Office challenges and opportunities in a more difficult market
Earlier this fall, Tell Media Group, in cooperation with JPMorgan Asset Management, Nuveen and Principal Asset Management, organised a roundtable discussion at Hotel d’Angleterre in Copenhagen focusing on real estate investments. Tell Media Group founder Niklas Tell and Nordic Fund Selection Journal editor Caroline Liinanki moderated the discussion.
The discussion started out with Caroline Liinanki pointing out that real estate has been an asset class that has been performing very well for a long time but asking how concerned real investors should be at the moment in light of all the uncertainties.
MICHAEL NEAL: “It’s interesting what you say about real estate having done well for a long time, which it did along with a lot of other asset classes. We got used to low interest rates and the cost of debt was helpful for real estate and investors were also looking to real estate to get the returns they didn’t get in fixed income. People almost forgot that real estate is cyclical. What we’ve been through now is a significant increase in interest rates and the cost of capital together with structural change in the market. That, of course, changes everything and it’s something that we were used to seeing some 10 to 15 years ago but got used to a market driven by monetary stimulus. It has an impact short term and it will be an adjustment phase to get relative values to where they should be. We’re a long way through that but we’re not done.”
PAUL KENNEDY: “I would just like to expand on what Michael said about investors going through a period with exceptionally low bond yields. Yes, it did lead investors to look to real estate to get the income they didn’t get from fixed income and that trend is now reversing when you do get an income from bonds. However, we need to remember that during this period, more investors have got used to and have got experience from a range of private market investments that they didn’t have before. That does not go away. Also, I think it’s important to look at the long-term trend of bond yields. We got very low bond yields following the global financial crisis and that has now reversed but the long-term trend of bond yields is that they are likely to remain relatively low.”
NIKLAS TELL: WHAT DOES THIS MEAN FOR THE ALLOCATION TO REAL ESTATE? SHOULD YOU HAVE MORE ALLOCATED TO REAL ESTATE THAN PRIOR TO THE FINANCIAL CRISIS BUT MAYBE LESS THAN WHEN INTEREST RATES WERE ZERO?
PAUL KENNEDY: “Yes. That would be my conclusion. One of the constraints when it comes to allocating to private markets is that they’re difficult for a range of reasons. It requires a different skillset and on top of that, it’s also more difficult to invest a billion in real estate than a billion in bonds or equities. However, once investors have that structure in place and once they’re used to investing in these asset classes, they will continue thanks to the diversification and alpha benefits.”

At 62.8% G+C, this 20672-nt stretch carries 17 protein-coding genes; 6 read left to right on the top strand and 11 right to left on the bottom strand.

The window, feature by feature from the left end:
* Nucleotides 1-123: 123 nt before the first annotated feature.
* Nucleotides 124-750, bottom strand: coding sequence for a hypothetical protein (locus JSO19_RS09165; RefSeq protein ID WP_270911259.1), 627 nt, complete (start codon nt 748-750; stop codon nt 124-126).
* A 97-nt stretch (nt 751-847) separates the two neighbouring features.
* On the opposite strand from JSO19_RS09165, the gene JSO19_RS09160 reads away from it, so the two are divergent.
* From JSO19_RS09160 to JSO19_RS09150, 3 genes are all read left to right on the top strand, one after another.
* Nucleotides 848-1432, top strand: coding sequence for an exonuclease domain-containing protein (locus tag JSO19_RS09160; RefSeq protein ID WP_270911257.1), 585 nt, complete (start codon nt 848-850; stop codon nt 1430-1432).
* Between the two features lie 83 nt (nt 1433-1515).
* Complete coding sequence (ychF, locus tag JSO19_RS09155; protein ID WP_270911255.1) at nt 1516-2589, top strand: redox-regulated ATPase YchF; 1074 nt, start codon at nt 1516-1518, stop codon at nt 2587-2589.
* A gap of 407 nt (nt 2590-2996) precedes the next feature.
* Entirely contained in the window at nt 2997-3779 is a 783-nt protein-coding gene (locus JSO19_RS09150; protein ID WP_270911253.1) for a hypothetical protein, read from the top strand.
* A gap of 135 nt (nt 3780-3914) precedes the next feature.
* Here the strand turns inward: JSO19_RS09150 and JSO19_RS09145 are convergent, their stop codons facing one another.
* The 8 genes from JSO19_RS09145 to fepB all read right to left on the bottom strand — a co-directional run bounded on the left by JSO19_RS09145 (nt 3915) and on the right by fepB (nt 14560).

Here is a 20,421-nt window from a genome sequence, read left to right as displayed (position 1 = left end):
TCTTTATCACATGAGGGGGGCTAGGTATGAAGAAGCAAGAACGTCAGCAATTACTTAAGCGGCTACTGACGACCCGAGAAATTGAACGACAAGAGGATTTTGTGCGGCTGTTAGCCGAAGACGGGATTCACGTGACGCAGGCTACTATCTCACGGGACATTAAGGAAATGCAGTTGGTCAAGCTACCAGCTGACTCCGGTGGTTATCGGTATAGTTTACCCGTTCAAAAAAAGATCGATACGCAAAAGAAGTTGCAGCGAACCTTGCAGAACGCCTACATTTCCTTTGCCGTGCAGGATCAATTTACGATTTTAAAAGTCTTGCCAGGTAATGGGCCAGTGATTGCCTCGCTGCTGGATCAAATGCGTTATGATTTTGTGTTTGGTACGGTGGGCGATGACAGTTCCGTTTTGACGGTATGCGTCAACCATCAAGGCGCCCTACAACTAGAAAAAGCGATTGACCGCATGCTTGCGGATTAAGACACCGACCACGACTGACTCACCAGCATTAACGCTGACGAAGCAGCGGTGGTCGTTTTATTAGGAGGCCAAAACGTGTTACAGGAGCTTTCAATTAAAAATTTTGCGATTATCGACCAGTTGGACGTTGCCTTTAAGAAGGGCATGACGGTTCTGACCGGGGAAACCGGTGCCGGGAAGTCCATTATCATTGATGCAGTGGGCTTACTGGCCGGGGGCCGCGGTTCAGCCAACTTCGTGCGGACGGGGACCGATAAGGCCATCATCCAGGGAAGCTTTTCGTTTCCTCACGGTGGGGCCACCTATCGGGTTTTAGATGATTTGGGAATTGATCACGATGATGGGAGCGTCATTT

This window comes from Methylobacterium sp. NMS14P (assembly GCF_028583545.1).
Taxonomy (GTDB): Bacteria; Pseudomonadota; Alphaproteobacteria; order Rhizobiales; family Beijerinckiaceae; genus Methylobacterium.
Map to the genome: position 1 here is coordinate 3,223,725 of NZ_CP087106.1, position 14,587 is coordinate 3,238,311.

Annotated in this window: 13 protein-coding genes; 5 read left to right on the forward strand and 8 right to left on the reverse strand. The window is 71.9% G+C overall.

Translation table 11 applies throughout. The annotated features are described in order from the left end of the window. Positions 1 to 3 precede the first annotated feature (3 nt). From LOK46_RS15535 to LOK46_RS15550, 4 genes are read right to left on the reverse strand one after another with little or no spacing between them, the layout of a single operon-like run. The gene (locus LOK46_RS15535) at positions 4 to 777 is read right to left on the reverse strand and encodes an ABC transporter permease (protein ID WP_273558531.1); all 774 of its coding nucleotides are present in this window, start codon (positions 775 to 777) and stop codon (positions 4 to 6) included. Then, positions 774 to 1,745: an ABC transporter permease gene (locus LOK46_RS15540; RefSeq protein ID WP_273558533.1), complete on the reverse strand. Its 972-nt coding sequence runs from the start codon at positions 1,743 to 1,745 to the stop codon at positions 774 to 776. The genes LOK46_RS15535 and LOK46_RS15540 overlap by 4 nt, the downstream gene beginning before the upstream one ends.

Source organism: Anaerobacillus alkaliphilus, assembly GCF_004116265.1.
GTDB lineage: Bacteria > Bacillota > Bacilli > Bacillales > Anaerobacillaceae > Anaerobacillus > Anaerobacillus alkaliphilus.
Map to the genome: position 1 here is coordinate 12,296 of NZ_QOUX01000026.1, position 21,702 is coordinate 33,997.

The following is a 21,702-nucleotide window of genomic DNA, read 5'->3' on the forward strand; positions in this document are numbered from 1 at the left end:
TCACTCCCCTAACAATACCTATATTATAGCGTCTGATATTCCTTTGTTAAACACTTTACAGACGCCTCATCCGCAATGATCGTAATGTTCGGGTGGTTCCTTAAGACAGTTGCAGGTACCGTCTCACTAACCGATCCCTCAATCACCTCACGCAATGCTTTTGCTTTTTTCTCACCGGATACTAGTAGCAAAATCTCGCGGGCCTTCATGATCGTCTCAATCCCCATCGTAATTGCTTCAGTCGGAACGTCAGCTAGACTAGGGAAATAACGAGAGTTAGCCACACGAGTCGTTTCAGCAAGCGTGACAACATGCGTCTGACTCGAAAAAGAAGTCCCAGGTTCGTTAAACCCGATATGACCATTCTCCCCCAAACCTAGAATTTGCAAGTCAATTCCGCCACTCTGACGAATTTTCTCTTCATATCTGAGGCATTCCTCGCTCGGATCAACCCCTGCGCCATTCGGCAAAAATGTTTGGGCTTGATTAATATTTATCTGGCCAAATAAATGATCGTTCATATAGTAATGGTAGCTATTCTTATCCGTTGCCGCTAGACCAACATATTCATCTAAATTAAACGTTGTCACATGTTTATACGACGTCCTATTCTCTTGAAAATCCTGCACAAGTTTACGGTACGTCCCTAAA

RUSSELL A. BEECHER: “I would agree with that. What you said about the acceptance of the asset class is valid and I think that’s here to stay. Also, even if the income part of real estate has lost some of it’s benefits with higher interest rates, I think your alpha comment is an important one. I think we’re in a good position right now for those looking to continue to invest and generate alpha.”
NIKLAS TELL: I WOULD LIKE TO COME BACK TO CAROLINES ORIGINAL QUESTION ON HOW WORRIED REAL ESTATE INVESTORS SHOULD BE RIGHT NOW.
MICHAEL NEAL: “There are a lot of uncertainties today, which means reduced liquidity and elevated risk premiums. But I would argue that we see opportunities today. Not across all of real estate but we’re starting to see deals with very attractive characteristics. It’s also important to remember that when sentiment changes, it changes quickly. I therefore think it’s important for investors to ensure that they’re ready to invest, even if they’re not ready to deploy capital today. In order to have the optionality to invest, they should be looking to build relationships and raise the capital to ensure they have resources and relationships in place for future deployment.”
RUSSELL A. BEECHER: “I agree. The window will close quickly and there are already opportunistic returns to be had today. If we look at the US market specifically, with USD 1.9 trillion of debt maturing over the next three years, and a high percentage of that floating rate, I think we will see increased stress within the capital stack resulting in a lot of opportunities. I also think that the concern over the US REIT market is overdone and that it’s well positioned to generate strong returns when sentiment changes.”
LAURA ROBIN: “I think Paul’s comment that investors used to look to real estate to replace fixed income is a valid one. However, what I hear now is if we haven’t invested in real estate, why should we start now that we actually receive an income from fixed income? I do think we will see a re-pricing and that there will be opportunities to build an exposure to real estate next year. I therefore want to be flexible in my fixed income allocation to be able to use some of that if we see opportunities in real estate in the next six to nine months.”
The roundtable discussion was published in issue 05, 2023 of Nordic Fund Selection Journal. A PDF of the complete story can be found here.
- LAURA ROBIN, Finance specialist, Treasury, United Nations Office for Project Services
- RUSSELL A. BEECHER, Managing director – acquisitions/dispositions at Principal Asset Management
- PAUL KENNEDY, Portfolio manager, Strategic Property Fund, Europe at JPMorgan Asset Management
- MICHAEL NEAL, CIO and head of funds management EMEA at Nuveen